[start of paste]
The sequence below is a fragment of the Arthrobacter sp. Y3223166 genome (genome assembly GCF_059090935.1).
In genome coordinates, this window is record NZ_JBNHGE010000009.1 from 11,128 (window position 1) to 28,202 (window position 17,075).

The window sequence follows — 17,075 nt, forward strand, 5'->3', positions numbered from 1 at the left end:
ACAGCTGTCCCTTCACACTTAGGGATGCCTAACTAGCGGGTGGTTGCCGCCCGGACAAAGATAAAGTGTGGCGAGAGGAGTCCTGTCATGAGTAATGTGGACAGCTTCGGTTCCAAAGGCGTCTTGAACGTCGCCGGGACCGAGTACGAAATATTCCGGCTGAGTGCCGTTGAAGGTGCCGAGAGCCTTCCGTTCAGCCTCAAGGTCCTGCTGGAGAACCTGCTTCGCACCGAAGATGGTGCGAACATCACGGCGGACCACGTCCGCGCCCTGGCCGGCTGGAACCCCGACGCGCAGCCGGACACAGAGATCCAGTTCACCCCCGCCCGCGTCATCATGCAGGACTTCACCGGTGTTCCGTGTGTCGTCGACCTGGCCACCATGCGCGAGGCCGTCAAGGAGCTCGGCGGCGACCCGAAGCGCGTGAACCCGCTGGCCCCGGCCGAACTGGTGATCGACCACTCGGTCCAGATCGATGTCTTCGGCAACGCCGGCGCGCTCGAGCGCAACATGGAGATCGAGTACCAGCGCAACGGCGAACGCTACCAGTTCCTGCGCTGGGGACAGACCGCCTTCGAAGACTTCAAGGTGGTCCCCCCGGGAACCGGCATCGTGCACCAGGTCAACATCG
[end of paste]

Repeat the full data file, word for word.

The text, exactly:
The sequence below is a fragment of the Arthrobacter sp. Y3223166 genome (genome assembly GCF_059090935.1).
In genome coordinates, this window is record NZ_JBNHGE010000009.1 from 11,128 (window position 1) to 28,202 (window position 17,075).

The window sequence follows — 17,075 nt, forward strand, 5'->3', positions numbered from 1 at the left end:
ACAGCTGTCCCTTCACACTTAGGGATGCCTAACTAGCGGGTGGTTGCCGCCCGGACAAAGATAAAGTGTGGCGAGAGGAGTCCTGTCATGAGTAATGTGGACAGCTTCGGTTCCAAAGGCGTCTTGAACGTCGCCGGGACCGAGTACGAAATATTCCGGCTGAGTGCCGTTGAAGGTGCCGAGAGCCTTCCGTTCAGCCTCAAGGTCCTGCTGGAGAACCTGCTTCGCACCGAAGATGGTGCGAACATCACGGCGGACCACGTCCGCGCCCTGGCCGGCTGGAACCCCGACGCGCAGCCGGACACAGAGATCCAGTTCACCCCCGCCCGCGTCATCATGCAGGACTTCACCGGTGTTCCGTGTGTCGTCGACCTGGCCACCATGCGCGAGGCCGTCAAGGAGCTCGGCGGCGACCCGAAGCGCGTGAACCCGCTGGCCCCGGCCGAACTGGTGATCGACCACTCGGTCCAGATCGATGTCTTCGGCAACGCCGGCGCGCTCGAGCGCAACATGGAGATCGAGTACCAGCGCAACGGCGAACGCTACCAGTTCCTGCGCTGGGGACAGACCGCCTTCGAAGACTTCAAGGTGGTCCCCCCGGGAACCGGCATCGTGCACCAGGTCAACATCG